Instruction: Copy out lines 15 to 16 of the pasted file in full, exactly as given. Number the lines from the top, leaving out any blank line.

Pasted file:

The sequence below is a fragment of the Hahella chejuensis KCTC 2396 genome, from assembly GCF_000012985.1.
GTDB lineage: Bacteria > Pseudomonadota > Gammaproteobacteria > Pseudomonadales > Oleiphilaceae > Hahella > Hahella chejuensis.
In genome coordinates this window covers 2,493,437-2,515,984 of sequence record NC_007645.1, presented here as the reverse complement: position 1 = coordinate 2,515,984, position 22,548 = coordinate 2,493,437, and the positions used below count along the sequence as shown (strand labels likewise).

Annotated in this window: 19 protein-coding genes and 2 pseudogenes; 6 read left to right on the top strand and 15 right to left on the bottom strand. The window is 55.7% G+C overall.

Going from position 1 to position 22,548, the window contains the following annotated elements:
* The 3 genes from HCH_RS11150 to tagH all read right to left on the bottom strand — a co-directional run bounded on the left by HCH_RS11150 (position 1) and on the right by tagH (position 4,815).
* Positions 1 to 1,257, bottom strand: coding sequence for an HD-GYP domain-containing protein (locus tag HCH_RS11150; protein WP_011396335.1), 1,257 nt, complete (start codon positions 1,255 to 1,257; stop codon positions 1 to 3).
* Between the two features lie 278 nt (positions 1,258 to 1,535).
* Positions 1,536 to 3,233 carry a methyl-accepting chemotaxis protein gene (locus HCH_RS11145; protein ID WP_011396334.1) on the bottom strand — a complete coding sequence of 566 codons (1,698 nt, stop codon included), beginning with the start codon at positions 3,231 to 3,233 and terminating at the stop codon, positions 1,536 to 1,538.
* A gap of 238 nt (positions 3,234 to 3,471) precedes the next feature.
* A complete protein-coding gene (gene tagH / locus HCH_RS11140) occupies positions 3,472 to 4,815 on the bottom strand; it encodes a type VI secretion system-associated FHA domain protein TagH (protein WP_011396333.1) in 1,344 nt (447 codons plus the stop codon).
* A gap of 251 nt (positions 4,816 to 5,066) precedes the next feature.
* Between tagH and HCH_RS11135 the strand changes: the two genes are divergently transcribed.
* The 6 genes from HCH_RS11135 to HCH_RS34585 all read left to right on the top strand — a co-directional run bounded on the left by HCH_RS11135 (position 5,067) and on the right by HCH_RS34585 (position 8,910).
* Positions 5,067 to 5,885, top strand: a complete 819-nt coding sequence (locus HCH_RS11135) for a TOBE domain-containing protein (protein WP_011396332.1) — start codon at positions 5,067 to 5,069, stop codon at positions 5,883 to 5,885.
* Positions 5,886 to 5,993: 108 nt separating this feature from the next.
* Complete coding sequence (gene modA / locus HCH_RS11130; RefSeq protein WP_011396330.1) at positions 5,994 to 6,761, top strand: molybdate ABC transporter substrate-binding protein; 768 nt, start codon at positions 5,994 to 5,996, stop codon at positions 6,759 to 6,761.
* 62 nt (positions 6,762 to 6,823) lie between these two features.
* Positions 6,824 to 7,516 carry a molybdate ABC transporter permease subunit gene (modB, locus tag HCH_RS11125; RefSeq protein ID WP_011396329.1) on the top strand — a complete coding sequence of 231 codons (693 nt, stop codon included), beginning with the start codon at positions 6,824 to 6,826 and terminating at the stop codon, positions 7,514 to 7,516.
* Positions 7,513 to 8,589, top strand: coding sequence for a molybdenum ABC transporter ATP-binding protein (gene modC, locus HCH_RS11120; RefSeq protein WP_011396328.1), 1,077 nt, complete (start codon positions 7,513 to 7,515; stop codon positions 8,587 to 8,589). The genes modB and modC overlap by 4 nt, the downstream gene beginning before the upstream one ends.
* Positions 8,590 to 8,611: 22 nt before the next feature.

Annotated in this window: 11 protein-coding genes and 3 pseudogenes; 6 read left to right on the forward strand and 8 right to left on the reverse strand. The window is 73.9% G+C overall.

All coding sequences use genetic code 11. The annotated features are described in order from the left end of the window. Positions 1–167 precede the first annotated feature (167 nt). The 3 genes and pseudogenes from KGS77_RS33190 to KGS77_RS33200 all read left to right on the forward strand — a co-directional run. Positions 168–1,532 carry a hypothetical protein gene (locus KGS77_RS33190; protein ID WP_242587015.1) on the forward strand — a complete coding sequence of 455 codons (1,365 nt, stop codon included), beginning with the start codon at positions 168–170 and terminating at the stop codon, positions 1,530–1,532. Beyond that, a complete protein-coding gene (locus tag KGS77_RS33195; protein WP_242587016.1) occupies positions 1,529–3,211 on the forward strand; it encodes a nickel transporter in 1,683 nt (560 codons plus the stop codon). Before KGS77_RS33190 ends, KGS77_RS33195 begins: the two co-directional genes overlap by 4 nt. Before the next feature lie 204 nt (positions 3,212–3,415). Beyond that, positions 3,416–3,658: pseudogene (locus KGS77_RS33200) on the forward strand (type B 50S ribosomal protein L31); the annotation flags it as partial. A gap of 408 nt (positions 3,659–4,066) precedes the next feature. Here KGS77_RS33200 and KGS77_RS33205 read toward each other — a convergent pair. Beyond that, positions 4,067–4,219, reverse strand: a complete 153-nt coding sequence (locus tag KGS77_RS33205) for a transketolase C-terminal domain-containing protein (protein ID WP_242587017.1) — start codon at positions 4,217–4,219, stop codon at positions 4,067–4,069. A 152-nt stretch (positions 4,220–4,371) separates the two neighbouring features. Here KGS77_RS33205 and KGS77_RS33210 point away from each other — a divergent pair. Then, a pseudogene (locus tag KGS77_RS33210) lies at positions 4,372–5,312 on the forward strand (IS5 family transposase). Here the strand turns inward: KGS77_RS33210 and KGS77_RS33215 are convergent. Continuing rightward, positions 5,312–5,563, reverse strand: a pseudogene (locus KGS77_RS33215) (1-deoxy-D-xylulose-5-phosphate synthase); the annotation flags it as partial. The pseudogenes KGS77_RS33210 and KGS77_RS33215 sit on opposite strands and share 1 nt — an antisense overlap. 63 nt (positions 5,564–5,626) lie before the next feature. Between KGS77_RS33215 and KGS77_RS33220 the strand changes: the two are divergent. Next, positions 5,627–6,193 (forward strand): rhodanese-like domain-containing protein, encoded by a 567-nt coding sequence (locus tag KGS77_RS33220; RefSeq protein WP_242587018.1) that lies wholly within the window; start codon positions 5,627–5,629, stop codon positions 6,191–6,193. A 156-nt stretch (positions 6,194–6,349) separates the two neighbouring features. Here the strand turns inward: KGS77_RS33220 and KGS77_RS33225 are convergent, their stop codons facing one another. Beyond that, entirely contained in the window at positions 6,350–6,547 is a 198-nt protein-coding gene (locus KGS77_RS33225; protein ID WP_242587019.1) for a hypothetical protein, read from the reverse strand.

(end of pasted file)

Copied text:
* Positions 5,067 to 5,885, top strand: a complete 819-nt coding sequence (locus HCH_RS11135) for a TOBE domain-containing protein (protein WP_011396332.1) — start codon at positions 5,067 to 5,069, stop codon at positions 5,883 to 5,885.
* Positions 5,886 to 5,993: 108 nt separating this feature from the next.